Recently, Wulf Hildebrandt and colleagues from Germany reanalyzed data from two double-blind, placebo-controlled studies to determine NAC’s impact on plasma homocysteine levels and blood pressure in those with elevated versus normal blood lipid levels, as well as in smokers versus non-smokers.(4)
They found that NAC supplementation (1.8 g/day for four weeks) significantly lowered homocysteine levels by an average of 11.7% and decreased systolic blood pressure in all subjects regardless of smoking or lipid status. Additionally, reductions of diastolic blood pressure were seen in those with elevated blood lipids. The authors suggest that NAC should be considered for prevention of vascular events related to high-homocysteine and arterial hypertension.
4. Hildebrandt W et al., “Oral N-acetylcysteine reduces plasma homocysteine concentrations regardless of lipid or smoking status,” The American Journal of Clinical Nutrition, vol. 102, no. 5 (November 2015): 1014â1024
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Pycnogenol is a unique proanthocyanidin-rich extract from French pine bark that has antioxidant benefits. Gianni Belcaro and colleagues in Italy recently evaluated the cognitive benefits of Pycnogenol in healthy people aged 55-70 with elevated oxidative stress levels.(5)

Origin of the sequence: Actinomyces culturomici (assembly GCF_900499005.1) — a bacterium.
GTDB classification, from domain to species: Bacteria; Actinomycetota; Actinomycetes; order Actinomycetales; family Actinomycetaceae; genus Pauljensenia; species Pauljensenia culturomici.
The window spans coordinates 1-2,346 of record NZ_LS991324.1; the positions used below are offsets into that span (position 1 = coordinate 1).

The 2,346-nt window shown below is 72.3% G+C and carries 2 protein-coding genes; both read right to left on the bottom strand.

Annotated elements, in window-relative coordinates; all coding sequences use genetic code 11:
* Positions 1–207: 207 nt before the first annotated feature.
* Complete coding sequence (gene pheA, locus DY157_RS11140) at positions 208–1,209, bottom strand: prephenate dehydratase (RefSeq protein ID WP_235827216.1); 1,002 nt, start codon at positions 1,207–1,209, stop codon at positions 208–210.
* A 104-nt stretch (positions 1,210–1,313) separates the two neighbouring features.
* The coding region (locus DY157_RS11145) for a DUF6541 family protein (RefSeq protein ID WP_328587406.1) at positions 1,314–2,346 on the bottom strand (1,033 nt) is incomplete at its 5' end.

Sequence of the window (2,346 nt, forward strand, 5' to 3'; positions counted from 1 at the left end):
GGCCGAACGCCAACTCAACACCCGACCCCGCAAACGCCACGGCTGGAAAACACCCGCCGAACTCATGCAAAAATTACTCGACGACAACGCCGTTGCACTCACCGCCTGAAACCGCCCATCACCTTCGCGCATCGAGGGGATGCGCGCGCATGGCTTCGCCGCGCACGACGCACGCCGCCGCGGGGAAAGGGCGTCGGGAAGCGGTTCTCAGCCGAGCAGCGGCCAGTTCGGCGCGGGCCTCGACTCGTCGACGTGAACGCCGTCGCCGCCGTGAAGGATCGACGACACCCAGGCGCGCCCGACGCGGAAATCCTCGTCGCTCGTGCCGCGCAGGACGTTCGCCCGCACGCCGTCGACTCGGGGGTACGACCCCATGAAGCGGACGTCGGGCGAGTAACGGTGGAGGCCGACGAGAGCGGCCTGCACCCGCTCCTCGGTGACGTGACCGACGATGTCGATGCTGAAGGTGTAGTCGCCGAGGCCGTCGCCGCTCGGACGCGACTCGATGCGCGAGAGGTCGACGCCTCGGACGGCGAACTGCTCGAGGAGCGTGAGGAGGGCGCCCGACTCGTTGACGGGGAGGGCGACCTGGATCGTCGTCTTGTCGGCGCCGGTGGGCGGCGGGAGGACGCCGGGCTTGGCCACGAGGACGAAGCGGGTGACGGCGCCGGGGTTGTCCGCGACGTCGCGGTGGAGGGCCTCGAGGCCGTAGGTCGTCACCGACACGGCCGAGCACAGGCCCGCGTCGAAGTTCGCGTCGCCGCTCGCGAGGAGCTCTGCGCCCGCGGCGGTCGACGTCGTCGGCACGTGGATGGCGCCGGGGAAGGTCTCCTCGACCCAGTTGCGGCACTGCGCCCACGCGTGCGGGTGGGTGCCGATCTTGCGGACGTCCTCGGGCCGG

In the study, 150 subjects were screened, and 44 were found to have elevated levels of oxidative stress. Another group of individuals with comparable levels of oxidative stress was followed as a reference. Pycnogenol supplementation (100 mg/day) for 12 months significantly improved measures of cognitive function, attention, and mental performance compared to reference controls. Furthermore, measures of oxidative stress were significantly lower (by an average of 28%) at 12 months, with no corresponding change in control subjects. Pycnogenol, therefore, significantly improved cognitive function and lowered oxidative stress in healthy individuals aged 55-70.
5. Belcaro G et al., “The COFU3 Study. Improvement in cognitive function, attention, mental performance with PycnogenolÂ® in healthy subjects (55-70) with high oxidative stress,” Journal of Neurosurgical Sciences, vol. 59, no. 4 (December 2015): 437â446
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CoQ10 for the Heart
CoQ10 is a coenzyme best known for its effects on mitochondrial function and its role in the production of energy as ATP. CoQ10 plays a major role in the health of heart tissue. Recently, Nasim Bagheri Nesami and colleagues from Iran evaluated the anti-inflammatory effects of CoQ10 in individuals with mild hypertension.(6)
In the 12-week, placebo-controlled study, 60 hypertensive patients were given 100 mg of CoQ10 daily or a lactose placebo. Inflammatory markers were evaluated at baseline and after the 12-week study period. Levels of adiponectin, an anti-inflammatory protein involved in glucose and fatty acid metabolism, were significantly higher in the CoQ10 group than placebo. Additionally, levels of the pro-inflammatory cytokine IL-6 and C-reactive protein significantly decreased, supporting the anti-inflammatory benefits of CoQ10.
6. Bagheri Nesami N et al., “The effect of coenzyme Q10 supplementation on pro-inflammatory factors and adiponectin in mildly hypertensive patients: A randomized, double-blind, placebo-controlled trial,” International Journal for Vitamin and Nutrition Research, vol. 85, no. 3-4 (2015): 156â164